Scope, quality and inclusivity of international clinical guidelines on mental health and substance abuse in relation to dual diagnosis, social and community outcomes: a systematic review

Research output: Contribution to journalArticlepeer-review

Authors

  • Ray Alsuhaibani
  • Douglas Cary Smith
  • Richard Lowrie
  • Sumayah Aljhani
  • Vibhu Paudyal

Colleges, School and Institutes

External organisations

  • University of Illinois
  • Homeless Health, NHS Greater Glasgow and Clyde
  • Qassim University

Abstract

OBJECTIVE: It is estimated that up to 75% of patients with severe mental illness (SMI) also have substance use disorder (SUD). The aim of this systematic review was to explore the scope, quality and inclusivity of international clinical guidelines on mental health and/or substance abuse in relation to diagnosis and treatment of co-existing disorders and considerations for wider social and contextual factors in treatment recommendations.

METHOD: A protocol (PROSPERO CRD42020187094) driven systematic review was conducted. A systematic search was undertaken using six databases including MEDLINE, Cochrane Library, EMBASE, PsychInfo from 2010 till June 2020; and webpages of guideline bodies and professional societies. Guideline quality was assessed based on 'Appraisal of Guidelines for Research & Evaluation II' (AGREE II) tool. Data was extracted using a pre-piloted structured data extraction form and synthesized narratively. Reporting was based on PRISMA guideline.

RESULT: A total of 12,644 records were identified. Of these, 21 guidelines were included in this review. Three of the included guidelines were related to coexisting disorders, 11 related to SMI, and 7 guidelines were related to SUD. Seven (out of 18) single disorder guidelines did not adequately recommend the importance of diagnosis or treatment of concurrent disorders despite their high co-prevalence. The majority of the guidelines (n = 15) lacked recommendations for medicines optimisation in accordance with concurrent disorders (SMI or SUD) such as in the context of drug interactions. Social cause and consequence of dual diagnosis such as homelessness and safeguarding and associated referral pathways were sparsely mentioned.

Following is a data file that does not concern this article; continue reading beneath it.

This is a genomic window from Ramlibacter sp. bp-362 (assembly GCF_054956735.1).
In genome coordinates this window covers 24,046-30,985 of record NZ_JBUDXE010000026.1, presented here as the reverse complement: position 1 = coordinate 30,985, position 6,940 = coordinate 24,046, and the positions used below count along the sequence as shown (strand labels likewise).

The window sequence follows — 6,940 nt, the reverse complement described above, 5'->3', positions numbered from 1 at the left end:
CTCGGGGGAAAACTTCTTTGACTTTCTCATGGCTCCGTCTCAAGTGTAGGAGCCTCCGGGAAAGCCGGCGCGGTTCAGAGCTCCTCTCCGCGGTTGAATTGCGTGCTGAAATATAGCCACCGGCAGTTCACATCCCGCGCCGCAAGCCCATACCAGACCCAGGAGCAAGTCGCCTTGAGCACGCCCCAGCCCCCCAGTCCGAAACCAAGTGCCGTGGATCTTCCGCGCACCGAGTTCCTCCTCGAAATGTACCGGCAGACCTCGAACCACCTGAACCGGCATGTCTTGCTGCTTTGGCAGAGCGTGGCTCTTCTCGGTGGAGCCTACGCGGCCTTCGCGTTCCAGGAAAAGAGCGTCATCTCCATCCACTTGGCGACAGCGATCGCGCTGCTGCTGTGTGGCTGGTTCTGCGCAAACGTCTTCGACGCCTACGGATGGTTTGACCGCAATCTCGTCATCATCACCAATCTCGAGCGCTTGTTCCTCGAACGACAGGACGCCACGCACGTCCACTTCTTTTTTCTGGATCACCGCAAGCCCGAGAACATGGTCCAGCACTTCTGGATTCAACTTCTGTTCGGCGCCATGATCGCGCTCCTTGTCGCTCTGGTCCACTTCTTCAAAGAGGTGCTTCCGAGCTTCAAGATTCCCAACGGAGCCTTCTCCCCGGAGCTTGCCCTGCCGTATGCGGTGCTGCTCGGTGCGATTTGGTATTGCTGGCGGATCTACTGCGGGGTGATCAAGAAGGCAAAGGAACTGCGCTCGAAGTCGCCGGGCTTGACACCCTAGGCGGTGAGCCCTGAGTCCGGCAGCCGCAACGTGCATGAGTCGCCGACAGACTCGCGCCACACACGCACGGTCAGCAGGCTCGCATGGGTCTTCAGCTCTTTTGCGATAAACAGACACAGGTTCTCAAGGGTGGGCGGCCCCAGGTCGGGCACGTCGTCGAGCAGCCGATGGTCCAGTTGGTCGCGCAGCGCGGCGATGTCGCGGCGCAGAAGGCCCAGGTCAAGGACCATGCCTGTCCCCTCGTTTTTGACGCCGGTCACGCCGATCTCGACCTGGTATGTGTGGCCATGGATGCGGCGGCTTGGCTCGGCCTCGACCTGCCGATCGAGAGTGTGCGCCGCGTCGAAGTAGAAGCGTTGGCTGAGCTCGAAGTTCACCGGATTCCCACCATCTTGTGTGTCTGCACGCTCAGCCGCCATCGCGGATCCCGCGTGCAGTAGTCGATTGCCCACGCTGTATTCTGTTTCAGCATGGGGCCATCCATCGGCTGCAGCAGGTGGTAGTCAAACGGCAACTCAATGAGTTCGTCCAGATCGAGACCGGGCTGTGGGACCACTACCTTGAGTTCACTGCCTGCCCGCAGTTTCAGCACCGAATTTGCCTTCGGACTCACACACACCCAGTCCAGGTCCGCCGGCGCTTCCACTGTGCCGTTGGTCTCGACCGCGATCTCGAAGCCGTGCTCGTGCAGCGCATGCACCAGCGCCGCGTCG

CONCLUSION: Despite very high co-prevalence, clinical guidelines for SUD or SMI tend to have limited considerations for coexisting disorders in diagnosis, treatment and management. There is a need to improve the scope, quality and inclusivity of guidelines to offer person-centred and integrated care.

Details

Original languageEnglish
Article number209
JournalBMC Psychiatry
Volume21
Issue number1
Publication statusPublished - 23 Apr 2021

Keywords

  • Diagnosis, Dual (Psychiatry), Humans, Mental Health, Substance-Related Disorders/diagnosis

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